The film has a lot to say about coming to terms with abusive parents, and about transferring anger, about toxic masculinity, and about realizing that not everyone is going to let you down. There’s a certain talking space raccoon who has his whole worldview challenged and the resolution of that story may have made me weep like a child.

Big, weird, and colourful while at the same time being earnest and deeply felt, Guardians of the Galaxy, Vol.2 is one of the best films of the year.

Logan (wr. Scott Frank, Michael Green, & James Mangold, dir. James Mangold)

Logan is, far and way, the best of the X-Men films and probably in the conversation as one of the best of the superhero genre. You might think that a little strange considering that the film strips away most of the usual trappings: there are no super suits, there aren’t any laser beams, no one is trying to destroy the world, it’s just a straight character driven western where the aging cowboy happens to have claws.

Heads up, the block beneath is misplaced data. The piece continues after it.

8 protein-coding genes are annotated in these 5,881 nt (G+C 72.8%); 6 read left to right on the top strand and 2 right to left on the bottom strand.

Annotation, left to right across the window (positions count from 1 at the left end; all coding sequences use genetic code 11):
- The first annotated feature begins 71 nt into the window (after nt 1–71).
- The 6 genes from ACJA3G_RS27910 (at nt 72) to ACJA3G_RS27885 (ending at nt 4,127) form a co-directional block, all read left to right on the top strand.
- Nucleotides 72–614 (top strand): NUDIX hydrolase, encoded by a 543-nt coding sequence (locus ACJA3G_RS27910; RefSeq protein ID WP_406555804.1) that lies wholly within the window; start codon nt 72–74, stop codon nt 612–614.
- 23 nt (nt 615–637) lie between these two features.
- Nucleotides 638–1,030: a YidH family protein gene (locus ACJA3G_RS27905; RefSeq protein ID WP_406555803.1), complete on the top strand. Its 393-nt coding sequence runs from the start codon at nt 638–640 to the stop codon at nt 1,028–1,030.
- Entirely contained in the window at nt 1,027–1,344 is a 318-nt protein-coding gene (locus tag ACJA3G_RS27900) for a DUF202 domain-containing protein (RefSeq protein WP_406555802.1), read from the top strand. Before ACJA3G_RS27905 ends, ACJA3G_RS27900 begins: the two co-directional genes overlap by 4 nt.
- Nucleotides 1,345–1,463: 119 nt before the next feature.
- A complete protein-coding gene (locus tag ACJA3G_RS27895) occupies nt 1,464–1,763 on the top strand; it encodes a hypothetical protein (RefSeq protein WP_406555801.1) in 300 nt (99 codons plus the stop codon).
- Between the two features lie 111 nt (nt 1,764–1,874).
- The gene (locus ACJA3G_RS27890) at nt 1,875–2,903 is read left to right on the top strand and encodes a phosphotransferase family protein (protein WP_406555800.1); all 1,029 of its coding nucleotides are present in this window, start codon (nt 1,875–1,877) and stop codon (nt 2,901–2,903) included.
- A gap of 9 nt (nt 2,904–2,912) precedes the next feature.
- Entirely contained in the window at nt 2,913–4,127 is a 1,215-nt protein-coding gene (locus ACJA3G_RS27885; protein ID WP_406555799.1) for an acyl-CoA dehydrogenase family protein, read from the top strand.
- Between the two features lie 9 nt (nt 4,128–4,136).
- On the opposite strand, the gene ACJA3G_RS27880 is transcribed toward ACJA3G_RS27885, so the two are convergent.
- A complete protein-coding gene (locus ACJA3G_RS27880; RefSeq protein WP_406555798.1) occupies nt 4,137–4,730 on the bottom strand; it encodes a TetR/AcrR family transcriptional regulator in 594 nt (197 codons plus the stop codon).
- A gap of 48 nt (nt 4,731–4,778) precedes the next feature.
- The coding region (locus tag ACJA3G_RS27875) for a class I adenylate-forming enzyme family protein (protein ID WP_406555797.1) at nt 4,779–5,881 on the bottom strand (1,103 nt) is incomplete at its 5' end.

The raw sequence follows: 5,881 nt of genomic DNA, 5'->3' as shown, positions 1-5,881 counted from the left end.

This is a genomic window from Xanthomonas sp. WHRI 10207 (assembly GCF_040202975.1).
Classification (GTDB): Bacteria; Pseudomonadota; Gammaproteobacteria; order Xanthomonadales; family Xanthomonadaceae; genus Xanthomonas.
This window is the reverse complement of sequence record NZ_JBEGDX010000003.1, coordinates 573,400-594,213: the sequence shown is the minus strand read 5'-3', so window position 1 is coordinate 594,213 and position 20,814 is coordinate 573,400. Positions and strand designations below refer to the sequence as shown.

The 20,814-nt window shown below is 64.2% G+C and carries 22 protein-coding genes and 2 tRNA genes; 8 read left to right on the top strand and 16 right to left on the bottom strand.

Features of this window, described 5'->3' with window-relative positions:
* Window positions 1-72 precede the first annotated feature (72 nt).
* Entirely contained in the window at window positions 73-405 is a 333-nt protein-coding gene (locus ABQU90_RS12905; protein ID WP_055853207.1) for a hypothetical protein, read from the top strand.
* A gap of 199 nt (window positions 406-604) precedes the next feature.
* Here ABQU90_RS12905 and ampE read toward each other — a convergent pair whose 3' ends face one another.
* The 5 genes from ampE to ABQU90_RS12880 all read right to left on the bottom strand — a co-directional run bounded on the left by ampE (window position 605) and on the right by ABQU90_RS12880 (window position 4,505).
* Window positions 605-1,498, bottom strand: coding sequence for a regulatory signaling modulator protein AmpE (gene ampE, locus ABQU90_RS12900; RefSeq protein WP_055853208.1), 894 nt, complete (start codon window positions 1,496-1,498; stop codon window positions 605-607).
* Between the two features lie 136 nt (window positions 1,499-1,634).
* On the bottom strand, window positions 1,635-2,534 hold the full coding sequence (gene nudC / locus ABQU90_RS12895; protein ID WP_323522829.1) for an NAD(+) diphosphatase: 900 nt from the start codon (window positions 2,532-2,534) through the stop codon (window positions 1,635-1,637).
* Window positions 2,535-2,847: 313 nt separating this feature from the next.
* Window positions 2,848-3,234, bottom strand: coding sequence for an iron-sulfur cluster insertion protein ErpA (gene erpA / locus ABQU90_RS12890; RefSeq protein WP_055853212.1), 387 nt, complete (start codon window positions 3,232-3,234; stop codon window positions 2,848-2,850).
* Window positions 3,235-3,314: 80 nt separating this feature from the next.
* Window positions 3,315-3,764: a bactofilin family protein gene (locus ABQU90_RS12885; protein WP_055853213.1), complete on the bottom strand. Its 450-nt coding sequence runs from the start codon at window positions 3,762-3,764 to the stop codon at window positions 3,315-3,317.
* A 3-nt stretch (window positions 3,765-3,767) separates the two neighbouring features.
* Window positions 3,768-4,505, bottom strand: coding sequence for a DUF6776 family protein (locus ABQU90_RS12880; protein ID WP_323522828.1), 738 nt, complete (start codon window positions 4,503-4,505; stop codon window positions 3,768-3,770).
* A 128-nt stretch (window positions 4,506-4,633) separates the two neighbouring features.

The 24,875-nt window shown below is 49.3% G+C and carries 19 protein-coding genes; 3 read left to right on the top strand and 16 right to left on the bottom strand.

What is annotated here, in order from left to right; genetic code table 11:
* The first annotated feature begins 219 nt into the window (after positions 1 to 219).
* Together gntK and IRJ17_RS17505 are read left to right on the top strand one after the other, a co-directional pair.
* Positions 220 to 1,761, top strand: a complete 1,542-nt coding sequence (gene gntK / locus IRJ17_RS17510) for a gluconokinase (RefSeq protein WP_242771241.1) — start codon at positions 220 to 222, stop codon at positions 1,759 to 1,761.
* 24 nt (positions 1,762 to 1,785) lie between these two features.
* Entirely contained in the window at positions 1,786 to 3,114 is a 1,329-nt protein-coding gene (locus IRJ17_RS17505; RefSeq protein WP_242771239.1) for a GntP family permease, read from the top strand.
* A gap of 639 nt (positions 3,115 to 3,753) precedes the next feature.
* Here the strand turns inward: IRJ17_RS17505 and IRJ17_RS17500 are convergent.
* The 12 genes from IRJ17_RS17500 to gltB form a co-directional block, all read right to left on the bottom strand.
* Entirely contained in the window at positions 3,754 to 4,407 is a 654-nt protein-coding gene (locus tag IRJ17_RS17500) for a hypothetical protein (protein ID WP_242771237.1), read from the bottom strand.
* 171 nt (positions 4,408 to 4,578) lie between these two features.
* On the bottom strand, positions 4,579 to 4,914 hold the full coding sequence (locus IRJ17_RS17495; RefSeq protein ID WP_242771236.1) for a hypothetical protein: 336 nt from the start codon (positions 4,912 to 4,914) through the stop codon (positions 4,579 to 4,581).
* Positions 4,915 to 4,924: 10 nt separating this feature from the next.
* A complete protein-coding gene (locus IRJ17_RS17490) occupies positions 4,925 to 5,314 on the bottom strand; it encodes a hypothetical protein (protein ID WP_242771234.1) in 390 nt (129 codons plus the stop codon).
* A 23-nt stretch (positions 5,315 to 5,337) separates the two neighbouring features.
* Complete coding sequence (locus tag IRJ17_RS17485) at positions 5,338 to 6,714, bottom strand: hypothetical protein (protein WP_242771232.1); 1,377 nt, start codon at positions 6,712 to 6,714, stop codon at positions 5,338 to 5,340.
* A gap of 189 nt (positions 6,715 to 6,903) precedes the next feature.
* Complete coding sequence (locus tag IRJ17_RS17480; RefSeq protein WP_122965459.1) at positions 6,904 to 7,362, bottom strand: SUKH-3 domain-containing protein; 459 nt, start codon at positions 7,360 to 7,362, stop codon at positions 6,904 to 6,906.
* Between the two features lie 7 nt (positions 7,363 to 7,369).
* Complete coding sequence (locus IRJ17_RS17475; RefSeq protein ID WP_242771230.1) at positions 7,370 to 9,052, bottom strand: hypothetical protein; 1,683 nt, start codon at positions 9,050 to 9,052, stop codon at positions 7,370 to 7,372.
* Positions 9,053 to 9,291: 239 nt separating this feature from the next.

Logan is old now, beaten and broken by his past, a past that a young girl made in his image has come to revere. She admires the hero she knows from stories, he reviles his past failures. Ultimately Logan is a story about reconciling these two points of view, about how to find hope for the future and once again become a hero, to fight for someone you love knowing it might cost you everything.

Bleak but hopeful, with a bittersweet story and a perfect end to Hugh Jackman’s tenure as The Wolverine, Logan is one of the best movies of the year.

Lucky (wr. Logan Sparks & Drago Sumonja, dir John Carroll Lynch)

To say that Harry Dean Stanton’s performance in Lucky is a lifetime best sounds like hyperbole, but considering that the film was written for him by his friends, directed by and starring his friends, about him and his philosophies about life and death, and taking into account that it is both only his second lead performance ever and the last one he will ever give? Yeah. Lucky is the performance of a lifetime.